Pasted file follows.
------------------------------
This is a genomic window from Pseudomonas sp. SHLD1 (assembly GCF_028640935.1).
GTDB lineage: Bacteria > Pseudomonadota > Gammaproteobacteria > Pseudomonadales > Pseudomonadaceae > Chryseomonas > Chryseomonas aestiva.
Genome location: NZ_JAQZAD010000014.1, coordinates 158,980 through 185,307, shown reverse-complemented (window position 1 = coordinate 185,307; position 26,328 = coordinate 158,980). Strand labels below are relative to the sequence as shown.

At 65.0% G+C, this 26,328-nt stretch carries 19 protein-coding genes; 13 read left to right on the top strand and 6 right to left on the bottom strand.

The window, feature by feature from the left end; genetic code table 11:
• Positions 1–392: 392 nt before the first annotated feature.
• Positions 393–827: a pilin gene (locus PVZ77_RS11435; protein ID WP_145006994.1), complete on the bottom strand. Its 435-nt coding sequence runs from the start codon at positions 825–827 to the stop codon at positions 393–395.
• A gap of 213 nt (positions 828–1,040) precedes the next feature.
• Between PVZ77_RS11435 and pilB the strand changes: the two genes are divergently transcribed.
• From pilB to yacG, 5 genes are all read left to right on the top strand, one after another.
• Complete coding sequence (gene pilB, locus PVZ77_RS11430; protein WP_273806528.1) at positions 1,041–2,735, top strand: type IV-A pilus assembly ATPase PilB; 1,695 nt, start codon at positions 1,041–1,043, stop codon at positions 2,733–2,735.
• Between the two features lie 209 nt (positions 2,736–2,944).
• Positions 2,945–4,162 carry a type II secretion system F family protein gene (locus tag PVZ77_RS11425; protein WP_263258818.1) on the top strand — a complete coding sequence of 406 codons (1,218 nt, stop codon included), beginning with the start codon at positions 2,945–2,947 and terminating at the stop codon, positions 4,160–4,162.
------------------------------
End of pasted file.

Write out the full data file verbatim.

This is a genomic window from Pseudomonas sp. SHLD1 (assembly GCF_028640935.1).
GTDB lineage: Bacteria > Pseudomonadota > Gammaproteobacteria > Pseudomonadales > Pseudomonadaceae > Chryseomonas > Chryseomonas aestiva.
Genome location: NZ_JAQZAD010000014.1, coordinates 158,980 through 185,307, shown reverse-complemented (window position 1 = coordinate 185,307; position 26,328 = coordinate 158,980). Strand labels below are relative to the sequence as shown.

At 65.0% G+C, this 26,328-nt stretch carries 19 protein-coding genes; 13 read left to right on the top strand and 6 right to left on the bottom strand.

The window, feature by feature from the left end; genetic code table 11:
• Positions 1–392: 392 nt before the first annotated feature.
• Positions 393–827: a pilin gene (locus PVZ77_RS11435; protein ID WP_145006994.1), complete on the bottom strand. Its 435-nt coding sequence runs from the start codon at positions 825–827 to the stop codon at positions 393–395.
• A gap of 213 nt (positions 828–1,040) precedes the next feature.
• Between PVZ77_RS11435 and pilB the strand changes: the two genes are divergently transcribed.
• From pilB to yacG, 5 genes are all read left to right on the top strand, one after another.
• Complete coding sequence (gene pilB, locus PVZ77_RS11430; protein WP_273806528.1) at positions 1,041–2,735, top strand: type IV-A pilus assembly ATPase PilB; 1,695 nt, start codon at positions 1,041–1,043, stop codon at positions 2,733–2,735.
• Between the two features lie 209 nt (positions 2,736–2,944).
• Positions 2,945–4,162 carry a type II secretion system F family protein gene (locus tag PVZ77_RS11425; protein WP_263258818.1) on the top strand — a complete coding sequence of 406 codons (1,218 nt, stop codon included), beginning with the start codon at positions 2,945–2,947 and terminating at the stop codon, positions 4,160–4,162.